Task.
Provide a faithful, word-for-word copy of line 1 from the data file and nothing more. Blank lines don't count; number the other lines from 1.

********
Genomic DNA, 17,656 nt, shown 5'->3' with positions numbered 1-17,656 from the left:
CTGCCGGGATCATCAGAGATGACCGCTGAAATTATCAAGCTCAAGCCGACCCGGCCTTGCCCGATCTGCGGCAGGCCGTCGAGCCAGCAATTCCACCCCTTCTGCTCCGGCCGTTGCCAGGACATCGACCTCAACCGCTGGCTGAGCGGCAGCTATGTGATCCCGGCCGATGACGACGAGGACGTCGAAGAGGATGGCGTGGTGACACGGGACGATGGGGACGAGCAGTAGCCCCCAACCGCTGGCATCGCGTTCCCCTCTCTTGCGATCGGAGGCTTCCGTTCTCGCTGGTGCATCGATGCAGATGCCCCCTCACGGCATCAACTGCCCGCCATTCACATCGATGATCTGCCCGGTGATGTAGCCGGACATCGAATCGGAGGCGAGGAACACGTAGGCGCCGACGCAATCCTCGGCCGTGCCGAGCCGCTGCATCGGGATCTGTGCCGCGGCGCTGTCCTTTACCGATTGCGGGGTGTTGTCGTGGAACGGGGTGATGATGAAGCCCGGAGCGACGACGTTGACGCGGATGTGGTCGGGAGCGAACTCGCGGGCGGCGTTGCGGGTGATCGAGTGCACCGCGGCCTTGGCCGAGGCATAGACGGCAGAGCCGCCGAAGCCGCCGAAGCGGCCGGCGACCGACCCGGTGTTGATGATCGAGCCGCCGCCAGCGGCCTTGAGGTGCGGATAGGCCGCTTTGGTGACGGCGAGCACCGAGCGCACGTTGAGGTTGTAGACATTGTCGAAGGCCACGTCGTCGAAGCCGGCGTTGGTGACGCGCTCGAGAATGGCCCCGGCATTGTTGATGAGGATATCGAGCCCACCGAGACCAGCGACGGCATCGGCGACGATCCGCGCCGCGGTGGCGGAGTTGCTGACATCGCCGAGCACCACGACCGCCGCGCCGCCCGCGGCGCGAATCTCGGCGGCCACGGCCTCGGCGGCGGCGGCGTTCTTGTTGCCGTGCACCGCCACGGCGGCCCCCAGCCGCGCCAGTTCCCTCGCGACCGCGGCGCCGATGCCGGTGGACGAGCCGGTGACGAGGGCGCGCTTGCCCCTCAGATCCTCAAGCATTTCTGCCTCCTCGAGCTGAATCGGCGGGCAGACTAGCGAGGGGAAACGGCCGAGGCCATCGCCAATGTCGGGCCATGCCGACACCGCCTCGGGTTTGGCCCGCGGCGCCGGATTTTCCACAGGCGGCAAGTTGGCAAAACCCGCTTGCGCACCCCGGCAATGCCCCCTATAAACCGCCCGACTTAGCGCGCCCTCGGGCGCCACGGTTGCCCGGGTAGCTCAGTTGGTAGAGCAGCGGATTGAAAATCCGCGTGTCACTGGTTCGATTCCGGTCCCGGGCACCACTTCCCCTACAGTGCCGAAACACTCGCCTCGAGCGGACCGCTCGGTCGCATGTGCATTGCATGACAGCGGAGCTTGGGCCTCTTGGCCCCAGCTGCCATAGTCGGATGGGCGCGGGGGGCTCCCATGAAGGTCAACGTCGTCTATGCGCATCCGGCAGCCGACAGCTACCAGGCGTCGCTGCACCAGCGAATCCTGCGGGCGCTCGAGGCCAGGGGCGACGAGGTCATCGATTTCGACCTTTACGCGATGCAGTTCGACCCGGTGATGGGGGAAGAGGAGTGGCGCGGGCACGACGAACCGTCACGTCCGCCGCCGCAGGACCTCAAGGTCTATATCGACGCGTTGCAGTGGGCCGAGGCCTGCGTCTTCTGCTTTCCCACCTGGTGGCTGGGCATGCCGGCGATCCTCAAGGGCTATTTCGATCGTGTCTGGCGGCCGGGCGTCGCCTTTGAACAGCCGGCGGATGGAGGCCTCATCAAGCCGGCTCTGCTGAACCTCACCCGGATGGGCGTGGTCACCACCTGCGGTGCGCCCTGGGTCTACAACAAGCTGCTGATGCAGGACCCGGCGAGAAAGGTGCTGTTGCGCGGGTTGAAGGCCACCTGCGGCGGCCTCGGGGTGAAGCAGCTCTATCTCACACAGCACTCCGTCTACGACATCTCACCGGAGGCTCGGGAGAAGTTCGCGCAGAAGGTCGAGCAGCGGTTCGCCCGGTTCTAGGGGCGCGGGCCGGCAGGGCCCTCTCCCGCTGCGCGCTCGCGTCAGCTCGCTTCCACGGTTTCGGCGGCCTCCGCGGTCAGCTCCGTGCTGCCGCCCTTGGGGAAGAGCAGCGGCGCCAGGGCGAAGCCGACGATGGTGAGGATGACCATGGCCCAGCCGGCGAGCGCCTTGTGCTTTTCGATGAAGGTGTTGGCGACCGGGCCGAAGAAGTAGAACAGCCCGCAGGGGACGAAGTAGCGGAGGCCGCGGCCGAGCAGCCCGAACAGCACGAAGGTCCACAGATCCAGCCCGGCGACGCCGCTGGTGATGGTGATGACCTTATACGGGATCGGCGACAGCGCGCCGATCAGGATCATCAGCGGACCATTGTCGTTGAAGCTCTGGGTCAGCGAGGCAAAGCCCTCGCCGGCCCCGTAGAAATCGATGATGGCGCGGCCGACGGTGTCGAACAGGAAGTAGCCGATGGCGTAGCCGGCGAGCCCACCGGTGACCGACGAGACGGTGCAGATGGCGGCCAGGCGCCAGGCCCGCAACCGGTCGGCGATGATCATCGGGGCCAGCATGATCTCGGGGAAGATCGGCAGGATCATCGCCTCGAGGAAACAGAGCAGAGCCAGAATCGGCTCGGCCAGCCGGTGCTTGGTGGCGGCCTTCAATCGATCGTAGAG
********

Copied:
Genomic DNA, 17,656 nt, shown 5'->3' with positions numbered 1-17,656 from the left: